The dollar falls as Treasury yields remain unchanged, while commodity currencies rise.

The dollar falls as Treasury yields remain unchanged, while commodity currencies rise.

The dollar fell on Thursday as the climb in US Treasury yields this week came to a halt, while the Canadian and Australian currencies rose on the strength of higher commodity prices and economic growth confidence.

The euro and sterling rebounded after having their worst days in a month on Tuesday, when the dollar was boosted by a rise in Treasury yields in the United States.

The initial gains, however, had faded by 1100 GMT, with investors wary about the next move in government bond yields.

The euro was recently trading at $1.1346, up slightly on the day but still behind its previous high of $1.1369.

The pound was 0.1 percent higher at $1.3622 per dollar, while the yen was slightly stronger at 114.26 per dollar.

The dollar index, which compares the greenback to six major currencies, is now at 95.563, down 0.1 percent on the day.

Despite a substantial spike in anticipation that the US Federal Reserve will begin rising interest rates as early as March to combat skyrocketing inflation, the dollar has not performed as well as expected recently.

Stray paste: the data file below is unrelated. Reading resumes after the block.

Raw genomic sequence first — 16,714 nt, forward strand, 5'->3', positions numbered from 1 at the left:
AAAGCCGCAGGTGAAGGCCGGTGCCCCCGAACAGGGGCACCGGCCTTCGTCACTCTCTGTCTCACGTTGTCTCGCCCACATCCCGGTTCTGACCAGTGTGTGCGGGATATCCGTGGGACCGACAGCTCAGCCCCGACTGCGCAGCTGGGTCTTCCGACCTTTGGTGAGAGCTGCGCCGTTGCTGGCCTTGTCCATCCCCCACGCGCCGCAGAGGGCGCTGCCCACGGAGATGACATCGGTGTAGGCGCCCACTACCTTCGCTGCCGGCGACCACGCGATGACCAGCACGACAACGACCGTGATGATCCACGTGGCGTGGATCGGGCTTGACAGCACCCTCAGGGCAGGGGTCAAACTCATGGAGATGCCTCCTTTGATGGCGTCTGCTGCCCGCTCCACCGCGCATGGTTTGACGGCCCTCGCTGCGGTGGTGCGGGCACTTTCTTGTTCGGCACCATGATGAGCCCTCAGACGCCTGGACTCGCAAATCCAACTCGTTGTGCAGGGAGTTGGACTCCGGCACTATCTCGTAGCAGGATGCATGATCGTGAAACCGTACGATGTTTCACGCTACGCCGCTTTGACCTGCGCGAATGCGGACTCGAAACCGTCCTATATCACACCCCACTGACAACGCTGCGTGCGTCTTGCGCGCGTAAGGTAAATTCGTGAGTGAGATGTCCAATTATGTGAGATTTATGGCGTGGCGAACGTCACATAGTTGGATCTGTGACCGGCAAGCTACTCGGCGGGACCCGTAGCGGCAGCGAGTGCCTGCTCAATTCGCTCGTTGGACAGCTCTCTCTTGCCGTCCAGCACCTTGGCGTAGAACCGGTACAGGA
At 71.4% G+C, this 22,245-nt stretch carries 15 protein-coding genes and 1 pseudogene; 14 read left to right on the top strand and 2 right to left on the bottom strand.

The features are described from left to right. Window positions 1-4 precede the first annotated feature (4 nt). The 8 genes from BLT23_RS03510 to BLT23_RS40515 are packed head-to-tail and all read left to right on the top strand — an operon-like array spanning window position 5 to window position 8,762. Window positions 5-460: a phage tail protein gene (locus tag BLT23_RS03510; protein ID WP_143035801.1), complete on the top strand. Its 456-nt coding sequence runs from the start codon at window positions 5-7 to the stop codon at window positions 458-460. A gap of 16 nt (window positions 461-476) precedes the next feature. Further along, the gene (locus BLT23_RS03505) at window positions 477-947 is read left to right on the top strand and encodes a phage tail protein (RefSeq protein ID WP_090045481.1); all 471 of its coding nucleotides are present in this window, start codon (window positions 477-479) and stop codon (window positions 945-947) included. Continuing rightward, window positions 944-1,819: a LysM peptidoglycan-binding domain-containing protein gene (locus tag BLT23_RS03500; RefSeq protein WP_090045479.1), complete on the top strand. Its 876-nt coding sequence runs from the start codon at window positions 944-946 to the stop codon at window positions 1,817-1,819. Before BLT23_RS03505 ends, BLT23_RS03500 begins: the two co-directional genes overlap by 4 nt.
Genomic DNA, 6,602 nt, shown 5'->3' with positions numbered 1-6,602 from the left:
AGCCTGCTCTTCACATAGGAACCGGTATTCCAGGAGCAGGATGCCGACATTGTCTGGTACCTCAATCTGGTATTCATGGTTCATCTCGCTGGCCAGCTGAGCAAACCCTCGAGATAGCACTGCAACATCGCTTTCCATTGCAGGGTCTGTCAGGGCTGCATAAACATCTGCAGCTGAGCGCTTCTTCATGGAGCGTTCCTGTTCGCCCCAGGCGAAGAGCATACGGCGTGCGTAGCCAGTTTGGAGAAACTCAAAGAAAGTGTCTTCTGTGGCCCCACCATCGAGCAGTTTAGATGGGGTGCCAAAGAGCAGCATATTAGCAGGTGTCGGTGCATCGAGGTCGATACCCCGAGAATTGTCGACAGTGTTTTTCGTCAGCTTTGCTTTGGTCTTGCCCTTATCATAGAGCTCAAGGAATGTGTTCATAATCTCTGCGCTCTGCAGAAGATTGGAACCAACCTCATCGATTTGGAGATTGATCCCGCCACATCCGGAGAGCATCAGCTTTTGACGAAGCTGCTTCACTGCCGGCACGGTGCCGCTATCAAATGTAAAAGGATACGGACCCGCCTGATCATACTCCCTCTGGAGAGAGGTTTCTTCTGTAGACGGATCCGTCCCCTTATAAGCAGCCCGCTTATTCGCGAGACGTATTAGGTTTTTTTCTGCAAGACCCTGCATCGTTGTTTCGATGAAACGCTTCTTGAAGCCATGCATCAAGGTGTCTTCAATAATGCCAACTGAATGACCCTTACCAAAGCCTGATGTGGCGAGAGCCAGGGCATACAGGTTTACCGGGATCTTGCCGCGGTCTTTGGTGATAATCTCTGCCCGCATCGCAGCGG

The yield on the benchmark 10-year note in the United States was 1.8379 percent, down from the two-year high of 1.902 percent recorded on Wednesday.

The gains come as traders anticipate the US tightening monetary policy at a faster rate than previously anticipated. Fed funds futures have fully priced in a rate hike in March, with a total of four hikes in 2022.
In other markets, the Aussie and the Loonie were boosted by a mix of increased commodity prices and expectations of tighter policy.

The Australian currency rose 0.4 percent to $0.7237, extending gains from the previous day, while the Canadian dollar retreated from a 10-week high reached on Wednesday, with one US dollar worth C$1.2493.

A positive Australian labor market figure overnight, according to analysts, also aided the Aussie.

"The latest Australian employment report...reinforced predictions that the RBA (Reserve Bank of Australia) will decide to bring the QE (quantitative easing) program to an end as soon as possible at their next policy meeting on February 1st," said MUFG analyst Lee Hardman.

Hardman pointed out that the Canadian dollar has outperformed the other G10 currencies in 2022, citing a steep rise in oil prices — which have reached seven-year highs — and expectations that the Bank of Canada may begin raising rates shortly.

The Norwegian crown, which is also related to the price of oil, plummeted after the central bank decided to retain interest rates at 0.5 percent and said it was on track to raise them in March. Some merchants were disappointed since they had hoped for a faster response.